So yes, staying at such a nice place and being taken care of by so kind and friendly people really does make a difference. And no, there’s no better place to stay on Lombok, than Villa Reyan. There’s no wifi, no TV, no AC – just the natural beauty and quiet of the place. We never bothered to eat outside while on the island. Made would shop fresh produce from the Ampenan traditional market every day and Wayan would wake us up with delicious breakfast. We spent the days exploring and returned to even more delicious dinner prepared by Chef Wayan. Breakfast was included for free for us, and we paid approximately 300 000 IDR (20 EUR) for substantial home-made dinner for three. Hanis was always there for us and helping us with any request we had – whether it was a boat, car or motorcycles rental, nothing was too much to ask.
My favorite story: on our first full day on the island we decide that we’ll go to Pandanan beach, which according to Google Maps is some 5-6km away. We ask Hanis for bikes, as we thought 5-6km is not too much to cycle and expecting him to bring us bicycles. You can imagine our surprise when he showed up with 3 motorcycles. So, I had never been on a motorcycle before, not to mention driving it; Raya did not even have her driving licence with her, and on top of it all – they drive on the wrong side of the road there. Hanis tells us that there are no bike rentals and the road is quite uphill, so even if there were, he wouldn’t recommend us to cycle. This is when we learn that the main means of transportation on the island is a motorcycle and literally everybody drives one. You would think that a motorcycle will fit just one person? Wrong, terribly wrong! We saw whole families with a ton of groceries loaded on that small thing. We saw people playing the guitar while co-riding with a friend. We saw people carrying a bench while driving. We saw 7-year-olds driving. So yes, we had no choice but drive those little things. After all, how hard could it be? We decided that me and Joro will drive and Raya will be Joro’s co-pilot.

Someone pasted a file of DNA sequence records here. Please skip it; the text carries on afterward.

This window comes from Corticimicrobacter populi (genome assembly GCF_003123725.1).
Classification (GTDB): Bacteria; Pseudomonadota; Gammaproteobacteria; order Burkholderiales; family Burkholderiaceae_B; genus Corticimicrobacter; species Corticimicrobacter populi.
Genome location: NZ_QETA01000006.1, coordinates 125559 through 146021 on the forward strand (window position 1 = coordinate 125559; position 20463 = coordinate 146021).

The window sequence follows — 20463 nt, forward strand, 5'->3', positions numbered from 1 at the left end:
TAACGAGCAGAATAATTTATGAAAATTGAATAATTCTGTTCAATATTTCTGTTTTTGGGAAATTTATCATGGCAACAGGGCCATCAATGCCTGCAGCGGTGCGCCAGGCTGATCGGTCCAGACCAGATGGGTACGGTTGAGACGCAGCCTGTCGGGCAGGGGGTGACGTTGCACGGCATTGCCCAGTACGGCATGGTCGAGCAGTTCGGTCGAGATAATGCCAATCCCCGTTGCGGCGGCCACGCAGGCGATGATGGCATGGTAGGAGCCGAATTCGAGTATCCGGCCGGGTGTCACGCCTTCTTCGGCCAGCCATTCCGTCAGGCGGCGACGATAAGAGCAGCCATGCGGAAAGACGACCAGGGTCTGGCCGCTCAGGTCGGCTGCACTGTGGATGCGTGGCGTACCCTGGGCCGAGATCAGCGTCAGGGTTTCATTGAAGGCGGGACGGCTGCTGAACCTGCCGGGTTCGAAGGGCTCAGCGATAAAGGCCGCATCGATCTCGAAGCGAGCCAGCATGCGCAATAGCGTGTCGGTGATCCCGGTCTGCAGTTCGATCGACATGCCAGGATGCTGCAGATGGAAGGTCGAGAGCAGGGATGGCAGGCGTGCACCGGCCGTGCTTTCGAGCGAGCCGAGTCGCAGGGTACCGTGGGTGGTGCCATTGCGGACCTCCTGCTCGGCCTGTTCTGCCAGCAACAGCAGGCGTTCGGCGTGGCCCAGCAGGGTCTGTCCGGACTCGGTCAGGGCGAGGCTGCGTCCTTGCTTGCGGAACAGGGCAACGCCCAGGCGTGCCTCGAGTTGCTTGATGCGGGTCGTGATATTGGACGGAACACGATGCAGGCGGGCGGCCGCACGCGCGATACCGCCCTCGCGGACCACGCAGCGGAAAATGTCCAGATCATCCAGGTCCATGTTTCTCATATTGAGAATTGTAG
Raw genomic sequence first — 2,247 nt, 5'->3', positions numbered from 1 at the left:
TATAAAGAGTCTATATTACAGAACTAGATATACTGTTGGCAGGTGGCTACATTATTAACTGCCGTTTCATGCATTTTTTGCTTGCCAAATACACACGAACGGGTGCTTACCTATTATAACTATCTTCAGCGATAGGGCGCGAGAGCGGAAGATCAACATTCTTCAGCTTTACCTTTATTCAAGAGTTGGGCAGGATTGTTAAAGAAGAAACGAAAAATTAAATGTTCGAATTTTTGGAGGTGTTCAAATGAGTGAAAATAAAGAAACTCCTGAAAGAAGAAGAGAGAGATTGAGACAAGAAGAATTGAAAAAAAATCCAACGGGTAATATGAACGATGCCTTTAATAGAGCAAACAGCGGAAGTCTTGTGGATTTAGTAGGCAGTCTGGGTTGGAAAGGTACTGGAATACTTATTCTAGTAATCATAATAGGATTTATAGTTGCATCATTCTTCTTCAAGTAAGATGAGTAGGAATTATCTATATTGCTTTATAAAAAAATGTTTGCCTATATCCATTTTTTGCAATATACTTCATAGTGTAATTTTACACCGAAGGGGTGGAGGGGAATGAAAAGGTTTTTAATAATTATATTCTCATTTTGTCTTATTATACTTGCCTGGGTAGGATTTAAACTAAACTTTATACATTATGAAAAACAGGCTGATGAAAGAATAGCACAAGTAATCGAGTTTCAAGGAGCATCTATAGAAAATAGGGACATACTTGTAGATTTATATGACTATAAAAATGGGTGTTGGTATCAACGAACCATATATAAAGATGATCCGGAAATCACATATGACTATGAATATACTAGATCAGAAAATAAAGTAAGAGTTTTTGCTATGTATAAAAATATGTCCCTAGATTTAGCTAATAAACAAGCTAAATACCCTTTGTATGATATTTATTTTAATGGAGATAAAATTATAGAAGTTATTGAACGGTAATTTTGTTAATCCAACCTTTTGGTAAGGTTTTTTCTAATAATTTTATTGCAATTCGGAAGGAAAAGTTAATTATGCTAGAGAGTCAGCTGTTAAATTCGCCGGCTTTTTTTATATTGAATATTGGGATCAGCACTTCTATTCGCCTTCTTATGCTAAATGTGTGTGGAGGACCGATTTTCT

Hanis did a little demonstration for us and asked me to do a test drive. After he saw my first attempt, he generously offered to come with us. Several times. I was positive that I can handle this and politely refused. When we got back home, Hanis told us that they have all prayed for us during the whole day because they were sure I was going to crash that thing and kill myself at least.
So, now that you know our staff and our little bike story, let me tell you how day 2 went. We head to Pandanan beach and make several quick stops for some breathtaking shots along the coast road. The sun is so strong, the road is burning hot, and Joro… Joro is barefoot. I remember telling him to buy flip flops from Bulgaria, but he was like: “Oh no, we’re traveling very light (we only did cabin luggage indeed), I don’t want any extra stuff that I can buy there.” Alright, boss. I don’t know what he was thinking, but Lombok definitely IS NOT a shopping destination. So, he gets his feet terribly burnt, but the lucky one he is, we find a street flip flops dealer and before things get too serious, he buys a pair of flip flops after a short bargaining session.